DECISION-MAKING BEHAVIORS OF CHILD STUDY TEAM CHAIRPERSONS BASED ON SEVEN ANALYTICAL A'S
This study sought to determine and compare the responses of chairpersons, principals, and superintendents of Bergen County, New Jersey, with respect to their perceptions of actual and optimal use of analytics in decision making by Child Study Team chairpersons. This study sought as well to examine whether significant differences existed among the analytics, as well as the groups, as perceived by the participants. An attempt was also made to ascertain whether significant interrelationships existed among the participants' perceptions of actual and optimal use of analytics by chairpersons. Moreover, this study sought to determine whether significant relationships existed between perceptions of actual and optimal use of analytics and the variables of number of credits earned in educational administration, academic degree obtained, and satisfaction with the district's Child Study Team performance. Theoretical bases for the research included: (1)Baratta's (1977) Seven Analytical A's (Axiologicals, Axiomatics, Alternatives, Architections, Allocations, Actions, and Appraisals); and (2)Gulick's (1937) management areas (Planning, Organizing, Staffing, Directing, Coordinating, Reporting, and Budgeting). The study consisted of 170 subjects which represented 94% of the sample. The research instrument developed for this study was the Actual-Optimal Decision-Making Behavior Inventory and a Data Sheet. Major findings and conclusions were: (1)distributions of mean scores for the combined groups of participants were higher for optimal use than actual use. Generally, all participants perceived that chairpersons often used, and should use, all analytics in decision making. It was concluded that analytics could usefully be employed in systematizing the work of Child Study Team chairpersons; (2)comparisons of the responses of chairpersons, principals, and superintendents revealed a closer agreement of the optimal use of analytics than acutal use by chairpersons. It was concluded that superintendents' expectations of chairpersons tended to approximate optimal achievement levels; (3)although participants agreed that all analytics were used, and should be used, they tended to perceive more frequent use of analytics of Axiomatics and Architections, followed by Actions, Appraisals, and then by Alternatives, Allocations and Axiologicals. It was concluded that more attention should be given the last three of the analytics; (4)all interrelationships among the participants' responses were significant and positive. The intercorrelations of the actual use of analytics were substantial or high as were those of the optimal use of analytics. It was concluded that Baratta's (1977) assertion that all analytics were of equal importance in achieving a balanced outlook in decision making was supported in this research; and (5)of the 36 significant relationships between the variables and the use of analytics, 27 were between the degree of satisfaction with the district's Child Study Team performance and the actual or optimal use of analytics. It was concluded that the relationship between degree of satisfaction and actual use of analytics was greater for chairpersons and principals than for superintendents. It was recommended that: (1)chairpersons study aspects of their work where analytics should always be used; (2)in-service course work in analytics be provided to optimize objective decision making; (3)job responsibilities for chairpersons be defined and these findings, where feasible, be incorporated; and (4)a systematic model as Baratta's (1977) Seven Analytical A's be employed to strengthen perceptual agreement among chairpersons and administrators. It was recommended that future research: (1)study decision-making behavior of the entire Child Study Team; (2)corroborate phenomena of the decision-making process by further examining its constituent parts; and (3)replication of this study on a state-wide basis.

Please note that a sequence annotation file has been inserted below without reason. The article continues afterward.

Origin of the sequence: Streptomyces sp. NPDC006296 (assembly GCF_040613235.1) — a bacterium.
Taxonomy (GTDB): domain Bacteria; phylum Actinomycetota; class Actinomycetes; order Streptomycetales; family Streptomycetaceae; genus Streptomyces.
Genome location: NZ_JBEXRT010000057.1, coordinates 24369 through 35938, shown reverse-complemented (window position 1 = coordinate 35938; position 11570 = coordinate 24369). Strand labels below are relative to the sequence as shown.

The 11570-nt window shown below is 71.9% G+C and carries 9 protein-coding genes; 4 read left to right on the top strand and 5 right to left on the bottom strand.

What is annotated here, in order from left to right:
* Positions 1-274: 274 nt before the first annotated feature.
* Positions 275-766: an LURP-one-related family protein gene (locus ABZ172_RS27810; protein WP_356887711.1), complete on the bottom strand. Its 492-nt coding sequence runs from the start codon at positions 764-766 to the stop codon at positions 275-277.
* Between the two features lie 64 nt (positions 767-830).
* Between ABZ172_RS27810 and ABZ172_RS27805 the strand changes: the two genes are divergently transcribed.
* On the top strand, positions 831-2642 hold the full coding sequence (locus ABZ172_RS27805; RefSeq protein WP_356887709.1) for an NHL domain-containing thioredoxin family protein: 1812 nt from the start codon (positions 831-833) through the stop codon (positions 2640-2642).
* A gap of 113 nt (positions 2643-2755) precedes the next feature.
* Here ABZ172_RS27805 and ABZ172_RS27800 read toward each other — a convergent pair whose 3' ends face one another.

DAVIS, LOUISE MARIE, "DECISION-MAKING BEHAVIORS OF CHILD STUDY TEAM CHAIRPERSONS BASED ON SEVEN ANALYTICAL A'S" (1981). ETD Collection for Fordham University. AAI8119768.